Economy: Why the Bailout of Greece Is in America's Best Interest

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The European Union's decision to rescue Greece and to create a massive financial safety net for its other vulnerable debtors is a momentous event—though success is hardly guaranteed. Contrary to popular belief, the main purpose was not to save Greece but to prevent another financial panic, à la Lehman Brothers in late 2008, that might plunge the world economy back into recession. Sagging stock prices and a falling euro are warning signs.

How could tiny Greece (population 11 million, with an economy one-fortieth that of the United States) trigger such a dreadful chain reaction? Simple.

Suppose Greece had defaulted on its government bonds. That might have caused a flight from the bonds of Spain, Portugal and other European countries with high budget deficits or debt. European bank cross-border holdings of Greek, Portuguese, Irish and Spanish bonds total about $250 billion, estimates the Institute of International Finance, an industry research group. With mounting losses, banks would have trouble raising funds for routine business. Their stocks would drop.

Once bond and stock markets began to sell off, who knows what would happen? Panics thrive on fear and ignorance. After Lehman's failure, investors rushed to the safety of cash and U.S. Treasury securities. Markets plunged, lending fell, optimism collapsed and the economy sank.

America's interest lies in preventing a repetition. We ought to support Europe's rescue package. Europe's problems don't belong to it alone; markets are global. In 2009, U.S. bank lending to Europe totaled $1.5 trillion; Europe buys a quarter of U.S. exports. This larger lesson seems lost on the U.S. Senate. Just the other day it voted 94 to 0, in a largely symbolic gesture, to limit American participation, through the International Monetary Fund, in the European rescue. That may be good politics, pandering to populist hostility toward "bailouts." But the overt nationalism could shake confidence and backfire on everyone.

The European rescue plan has three parts.

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First, it provides a 110 billion euro loan to Greece—80 billion euros from other European countries and 30 billion from the IMF. At present exchange rates, that's about $135 billion. With these funds, Greece could repay maturing bonds and temporarily wouldn't have to borrow from private markets. With this breathing space, it's supposed to reduce its budget deficit sharply.

Second, European governments and the IMF have created a 750 billion euro safety net —500 billion euros from countries and 250 billion euros from the IMF—for other vulnerable debtors. (The dollar amount: about $925 billion.) These loans would provide a backstop for Portugal, Spain and Ireland if private investors desert their bonds.

Third, the European Central Bank—Europe's equivalent of the Federal Reserve—has pledged to buy unspecified amounts of the bonds of weaker debtors. Reversing a previous policy, the ECB would create another financial safety net and aim to keep interest rates low.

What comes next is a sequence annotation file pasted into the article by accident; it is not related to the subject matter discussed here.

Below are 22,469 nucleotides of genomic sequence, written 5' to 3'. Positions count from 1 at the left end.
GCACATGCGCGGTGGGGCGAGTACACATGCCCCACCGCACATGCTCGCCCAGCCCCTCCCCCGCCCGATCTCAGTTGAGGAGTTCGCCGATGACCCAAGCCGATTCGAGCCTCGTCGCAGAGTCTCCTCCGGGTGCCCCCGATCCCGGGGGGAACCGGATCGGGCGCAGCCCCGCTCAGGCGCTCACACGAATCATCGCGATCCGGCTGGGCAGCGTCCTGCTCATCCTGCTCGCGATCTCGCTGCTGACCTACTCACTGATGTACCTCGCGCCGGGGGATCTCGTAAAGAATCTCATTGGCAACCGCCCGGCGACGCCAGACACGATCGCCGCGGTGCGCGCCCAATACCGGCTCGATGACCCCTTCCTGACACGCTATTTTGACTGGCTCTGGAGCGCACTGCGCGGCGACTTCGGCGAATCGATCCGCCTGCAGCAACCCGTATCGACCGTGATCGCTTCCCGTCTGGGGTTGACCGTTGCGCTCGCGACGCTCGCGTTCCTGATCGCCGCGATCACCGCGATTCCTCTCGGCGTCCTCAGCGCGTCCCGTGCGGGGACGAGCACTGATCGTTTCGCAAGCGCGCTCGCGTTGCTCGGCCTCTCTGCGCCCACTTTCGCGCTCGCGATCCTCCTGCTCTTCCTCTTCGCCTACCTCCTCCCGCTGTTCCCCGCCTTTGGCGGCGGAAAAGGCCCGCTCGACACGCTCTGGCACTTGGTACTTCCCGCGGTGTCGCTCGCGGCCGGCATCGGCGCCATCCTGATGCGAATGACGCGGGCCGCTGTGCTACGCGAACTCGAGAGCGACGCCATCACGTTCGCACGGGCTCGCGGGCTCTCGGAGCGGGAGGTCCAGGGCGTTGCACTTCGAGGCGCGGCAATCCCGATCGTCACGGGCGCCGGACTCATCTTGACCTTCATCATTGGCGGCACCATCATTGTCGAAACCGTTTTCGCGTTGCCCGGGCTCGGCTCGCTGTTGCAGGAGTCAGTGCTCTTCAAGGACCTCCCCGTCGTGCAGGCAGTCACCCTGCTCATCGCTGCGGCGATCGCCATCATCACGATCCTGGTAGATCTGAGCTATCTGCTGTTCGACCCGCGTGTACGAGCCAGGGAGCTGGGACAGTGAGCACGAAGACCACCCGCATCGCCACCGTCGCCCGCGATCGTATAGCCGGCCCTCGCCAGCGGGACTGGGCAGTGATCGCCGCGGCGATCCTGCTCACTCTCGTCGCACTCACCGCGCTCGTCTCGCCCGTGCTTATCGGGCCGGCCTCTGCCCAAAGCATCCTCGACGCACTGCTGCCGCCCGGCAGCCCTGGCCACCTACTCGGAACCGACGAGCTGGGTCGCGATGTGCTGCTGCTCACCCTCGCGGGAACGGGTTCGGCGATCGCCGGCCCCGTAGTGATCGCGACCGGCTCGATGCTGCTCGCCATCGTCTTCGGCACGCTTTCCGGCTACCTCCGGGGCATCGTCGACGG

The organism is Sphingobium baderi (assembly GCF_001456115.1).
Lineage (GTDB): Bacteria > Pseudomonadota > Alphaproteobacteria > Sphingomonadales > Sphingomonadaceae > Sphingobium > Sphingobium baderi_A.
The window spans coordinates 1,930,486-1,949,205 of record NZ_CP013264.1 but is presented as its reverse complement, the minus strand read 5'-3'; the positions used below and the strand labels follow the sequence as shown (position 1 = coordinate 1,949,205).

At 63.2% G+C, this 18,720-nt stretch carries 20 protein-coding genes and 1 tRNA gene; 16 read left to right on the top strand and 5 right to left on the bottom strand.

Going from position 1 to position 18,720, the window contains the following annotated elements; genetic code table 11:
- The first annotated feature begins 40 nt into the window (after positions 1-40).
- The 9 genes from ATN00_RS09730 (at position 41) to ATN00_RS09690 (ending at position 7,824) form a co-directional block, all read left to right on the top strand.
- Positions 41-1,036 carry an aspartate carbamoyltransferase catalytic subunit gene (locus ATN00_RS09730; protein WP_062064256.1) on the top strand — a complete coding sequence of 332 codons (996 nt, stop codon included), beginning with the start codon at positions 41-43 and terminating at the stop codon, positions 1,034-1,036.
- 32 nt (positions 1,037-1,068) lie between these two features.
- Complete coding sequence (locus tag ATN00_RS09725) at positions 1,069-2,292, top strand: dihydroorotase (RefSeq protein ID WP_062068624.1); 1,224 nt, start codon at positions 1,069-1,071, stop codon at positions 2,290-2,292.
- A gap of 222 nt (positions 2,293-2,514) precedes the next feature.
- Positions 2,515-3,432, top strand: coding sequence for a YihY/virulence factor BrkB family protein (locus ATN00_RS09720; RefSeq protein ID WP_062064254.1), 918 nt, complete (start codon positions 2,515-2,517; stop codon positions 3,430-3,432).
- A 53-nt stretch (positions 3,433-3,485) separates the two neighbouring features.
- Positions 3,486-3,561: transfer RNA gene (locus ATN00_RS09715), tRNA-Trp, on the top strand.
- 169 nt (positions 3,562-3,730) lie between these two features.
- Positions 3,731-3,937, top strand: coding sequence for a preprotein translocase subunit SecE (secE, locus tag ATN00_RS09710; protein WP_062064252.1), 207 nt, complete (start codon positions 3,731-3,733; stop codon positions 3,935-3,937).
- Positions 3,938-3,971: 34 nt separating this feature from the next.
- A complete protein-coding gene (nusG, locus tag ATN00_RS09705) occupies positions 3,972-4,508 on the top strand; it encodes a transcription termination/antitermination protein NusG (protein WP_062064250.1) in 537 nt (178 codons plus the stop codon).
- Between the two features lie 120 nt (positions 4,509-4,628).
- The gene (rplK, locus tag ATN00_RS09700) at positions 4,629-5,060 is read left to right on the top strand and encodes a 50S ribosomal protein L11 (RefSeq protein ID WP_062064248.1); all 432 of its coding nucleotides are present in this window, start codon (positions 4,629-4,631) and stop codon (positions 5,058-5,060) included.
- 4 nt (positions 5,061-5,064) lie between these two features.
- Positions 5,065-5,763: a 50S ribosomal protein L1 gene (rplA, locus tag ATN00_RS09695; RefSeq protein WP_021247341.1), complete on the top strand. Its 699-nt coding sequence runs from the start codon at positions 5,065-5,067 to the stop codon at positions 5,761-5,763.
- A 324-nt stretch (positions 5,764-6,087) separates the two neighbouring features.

All this amounts to a "grand bargain," says economist Jacob Kirkegaard of the Peterson Institute. Debtor countries get temporary loans and ECB support. In return, they cut budget deficits enough to restore the confidence of private lenders. To qualify for loans, Greece committed to spending cuts and tax increases equal to 15 percent of its economy over the next four years. Spain has announced cuts in government salaries of 5 percent, suspension of an increase in old-age benefits and the scrapping of a proposed 2,500-euro subsidy for new parents. Portugal has also announced deficit cuts.

Plenty could go wrong. Kirkegaard and many budget experts believe that Greece will ultimately default. Its debts are too large in relation to its economy; they will need to be written down. At best, the rescues buy time. They allow for a larger crisis to be defused. But even this requires Spain, Portugal, Ireland and others to act decisively. The bailouts "are temporary measures," says economist Hung Tran of the Institute of International Finance. "You can't raise the debt ratios of healthy euro countries to buy the debt of weak ones for long."

Greece's street protests warn of social unrest. Austerity could prove destabilizing if weak governments can satisfy neither their voters (who want less austerity) nor financial markets (which want more). Social protections are weakening. Conflict within and between nations is rising. "There's a threat to the European [political and economic] model, which includes solidarity between the North and South" of Europe, says Ian Lesser of the German Marshall Fund.

The euro's steady decline on foreign exchange markets suggests much skepticism that Europe can win its gamble. Even if it does, the spending cuts and tax increases will dampen already-low economic growth. Europe's contribution to the global recovery will be meager. But if the gamble fails, much worse may lie ahead. Europe is trying to muddle through. We should not make the job any harder.

Robert Samuelson is also the author of The Great Inflation and Its Aftermath: The Past and Future of American Affluence and Untruth: Why the Conventional Wisdom Is (Almost Always) Wrong.